The train pulled into Moscow mid-morning. Chris was fizzing with excitement by then. We packed up and got ready and he peered out of the window as we pulled into the platform.

“I see them! I see them!” he squeaked suddenly. We said goodbye to Larissa and belted off the train, weaving our way through the crowd up the platform, and there they were: Cathy and Steve, Chris’s Mum and Dad, and Maddy, his sister. Only Chris’s brother Jonny was missing. It was brilliant to see them all. We had a broadly-grinning and moist-eyed reunion and launched ourselves straight into the splendour of the Moscow metro.


The strange thing was, as Cathy pointed out, mere minutes after we met up everything felt perfectly normal, as though we all went gallivanting round Moscow together every day. We were renting a flat in a brilliant location near the Arbat, so we dropped off our backpacks and had a quick shower before we ventured out again. It was Tuesday. The Edis family, including Chris, were heading off to St Petersburg on Thursday, so we didn’t have much time to spare and there were a lot of sights to see.

Luckily most of the museums we wanted to see were closed, so we were able to tick a whole heap of them off our list in less than an hour. Herzen’s and Lermontov’s houses were both closed; so was Scriabin’s, but the doors were open as it was being renovated so we were able to wander in anyway and see his piano. The Melnikov House was closed so we peered at it through the fence. Congratulating ourselves on our excellent sightseeing progress, we headed off towards Red Square, stopping to pick up some food from a supermarket along the way.

Round Red Square I had that strange feeling you get when seeing a very familiar place for the first time in real life. St Basil’s, for example, is much smaller than I thought it was. The walls of the Kremlin are much less severe than they seem on the television; in fact Moscow is a much more colourful and happier place than I was expecting it to be.


The next day was the first of August. We headed straight back to the Kremlin after breakfast, arriving more or less as it opened. It’s a strange mix of the business end of a government and the ultra-touristy, crammed with cathedrals, tombs and stern ministerial buildings. Onion domes aplenty. The weather was perfect: warm but not so hot it was unpleasant to move around, and the brilliant sunlight made all the golden domes shine.


We met up with some of Chris’s friends, who live in Moscow, and went for a leisurely lunch with them. It grew hotter, but luckily we had decided to visit for the air-conditioned Tretyakov Museum in the afternoon. Inside the museum it was beautifully cool.

The contents of the Tretyakov are just overwhelming. Room after room of incredible works by Russia’s greatest painters and portraits of loads of artists and writers. At one point, exhausted, we collapsed on a bench for a bit then decided to leave – only to discover another floor of landscapes that refused to be ignored. That’s the only trouble with museums: you almost need to set aside a full day just to do each one justice, and more than that if it’s somewhere like the Hermitage or the Louvre.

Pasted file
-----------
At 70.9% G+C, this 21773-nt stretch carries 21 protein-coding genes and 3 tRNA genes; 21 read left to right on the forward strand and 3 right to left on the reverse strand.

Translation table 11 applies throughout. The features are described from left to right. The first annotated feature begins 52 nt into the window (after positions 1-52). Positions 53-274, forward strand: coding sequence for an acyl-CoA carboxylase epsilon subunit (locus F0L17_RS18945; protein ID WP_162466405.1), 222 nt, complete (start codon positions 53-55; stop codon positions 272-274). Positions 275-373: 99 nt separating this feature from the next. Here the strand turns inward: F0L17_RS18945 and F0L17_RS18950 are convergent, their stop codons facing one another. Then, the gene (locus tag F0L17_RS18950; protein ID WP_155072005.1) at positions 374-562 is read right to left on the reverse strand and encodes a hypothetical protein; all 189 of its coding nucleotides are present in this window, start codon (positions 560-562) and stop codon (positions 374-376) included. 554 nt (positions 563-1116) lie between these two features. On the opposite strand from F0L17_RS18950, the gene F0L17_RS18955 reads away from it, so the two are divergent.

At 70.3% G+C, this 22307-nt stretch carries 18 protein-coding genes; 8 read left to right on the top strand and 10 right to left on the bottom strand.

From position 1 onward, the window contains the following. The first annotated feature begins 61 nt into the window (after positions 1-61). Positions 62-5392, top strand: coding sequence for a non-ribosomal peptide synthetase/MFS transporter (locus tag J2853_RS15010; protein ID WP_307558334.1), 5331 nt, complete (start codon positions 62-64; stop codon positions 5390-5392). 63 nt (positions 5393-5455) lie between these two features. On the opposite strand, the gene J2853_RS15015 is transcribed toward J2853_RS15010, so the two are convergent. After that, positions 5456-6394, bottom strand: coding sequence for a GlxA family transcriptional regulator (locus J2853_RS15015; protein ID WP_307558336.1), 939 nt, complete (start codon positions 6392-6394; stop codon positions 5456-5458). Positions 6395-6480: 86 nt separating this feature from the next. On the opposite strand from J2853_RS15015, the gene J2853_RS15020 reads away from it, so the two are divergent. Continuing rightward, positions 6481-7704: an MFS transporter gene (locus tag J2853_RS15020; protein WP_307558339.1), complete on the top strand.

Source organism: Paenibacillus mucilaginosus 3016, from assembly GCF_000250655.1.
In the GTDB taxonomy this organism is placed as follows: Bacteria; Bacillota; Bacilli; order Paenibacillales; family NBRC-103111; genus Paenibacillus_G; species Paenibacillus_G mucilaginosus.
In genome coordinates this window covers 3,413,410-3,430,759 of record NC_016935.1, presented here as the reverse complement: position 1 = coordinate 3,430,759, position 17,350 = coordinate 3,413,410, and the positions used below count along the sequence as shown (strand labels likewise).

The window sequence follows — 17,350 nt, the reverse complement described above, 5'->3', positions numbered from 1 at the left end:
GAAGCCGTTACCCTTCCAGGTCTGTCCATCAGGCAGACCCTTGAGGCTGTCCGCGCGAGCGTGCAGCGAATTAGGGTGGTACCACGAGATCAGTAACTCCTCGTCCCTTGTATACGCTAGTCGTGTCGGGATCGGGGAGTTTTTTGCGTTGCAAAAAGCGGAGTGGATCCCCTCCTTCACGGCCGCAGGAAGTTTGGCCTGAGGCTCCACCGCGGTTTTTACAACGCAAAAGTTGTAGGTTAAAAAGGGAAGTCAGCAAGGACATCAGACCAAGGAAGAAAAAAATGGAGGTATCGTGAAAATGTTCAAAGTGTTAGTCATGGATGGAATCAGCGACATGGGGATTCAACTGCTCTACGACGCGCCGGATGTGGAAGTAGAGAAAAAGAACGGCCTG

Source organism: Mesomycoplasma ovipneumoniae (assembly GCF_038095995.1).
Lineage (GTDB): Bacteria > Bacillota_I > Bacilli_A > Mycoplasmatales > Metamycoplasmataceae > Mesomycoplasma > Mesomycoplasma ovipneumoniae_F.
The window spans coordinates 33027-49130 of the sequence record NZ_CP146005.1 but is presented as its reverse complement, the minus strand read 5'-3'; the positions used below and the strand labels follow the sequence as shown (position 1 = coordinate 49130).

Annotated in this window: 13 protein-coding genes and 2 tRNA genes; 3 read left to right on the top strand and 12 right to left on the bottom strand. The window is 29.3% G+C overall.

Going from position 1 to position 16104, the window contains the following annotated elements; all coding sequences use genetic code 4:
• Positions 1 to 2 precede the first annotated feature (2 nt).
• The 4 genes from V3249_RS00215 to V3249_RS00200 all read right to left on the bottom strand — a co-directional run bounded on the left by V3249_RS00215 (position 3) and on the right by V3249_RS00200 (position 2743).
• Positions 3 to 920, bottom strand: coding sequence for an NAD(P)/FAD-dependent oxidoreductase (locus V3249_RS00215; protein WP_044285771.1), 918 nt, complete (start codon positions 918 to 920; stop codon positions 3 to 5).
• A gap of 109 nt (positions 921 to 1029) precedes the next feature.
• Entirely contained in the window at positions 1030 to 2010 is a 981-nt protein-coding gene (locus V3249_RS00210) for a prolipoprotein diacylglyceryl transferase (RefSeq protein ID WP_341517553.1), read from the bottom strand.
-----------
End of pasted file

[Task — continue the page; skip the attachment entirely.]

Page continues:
One of the paintings in these final rooms was Levitan’s Vladimirka Road. Cathy has given me a postcard of this work just before I embarked on my Russian Culture MA, and I pinned it above my desk while I was knee-deep in Gulag literature and Dostoevsky and the Russian philosophers. I’d glance up at the long road in the painting with weary recognition as I slogged away at some essay or other. It was lovely to see it in the flesh, with Cathy there beside me.

The colours are terribly off, but you get the idea.

Afterwards we went off to Gorky Park. Chris’s friend Bella told us about how the park had undergone a bit of a renaissance in the last year or so, and it was the perfect place to be that summer afternoon. We sat on the grass, drinking ice tea and watching the skateboarders, rollerbladers, courting couples, lemonade stands, the lost helium balloons escaping up into the warm evening air: everything a park should be.

We had dinner in the park then wandered down to the embankment of the Moskva. Even by ten in the evening it was still light out, and the riverside was crowded with happy people, filling out the bars and salsa dancing in an open air ballroom. It was a magical night. None of us wanted it to end.

The next morning we got up early as the others needed to catch the train to St Petersburg. Though we left the timing rather tight, they walked me to my next Moscow home, the Petrovka Loft hotel. I took Chris up on his long-standing offer to carry my backpack, which was known as The Beast: he hauled it all the way up several flights of stairs for me, and we said goodbye.

It was sad and strange to part from Chris after all we had been through along the Trans-Siberian. I couldn’t have asked for a more easygoing travelling companion. But I’d been to St Petersburg before, and I wanted to continue my journey by train, having got so far without flying.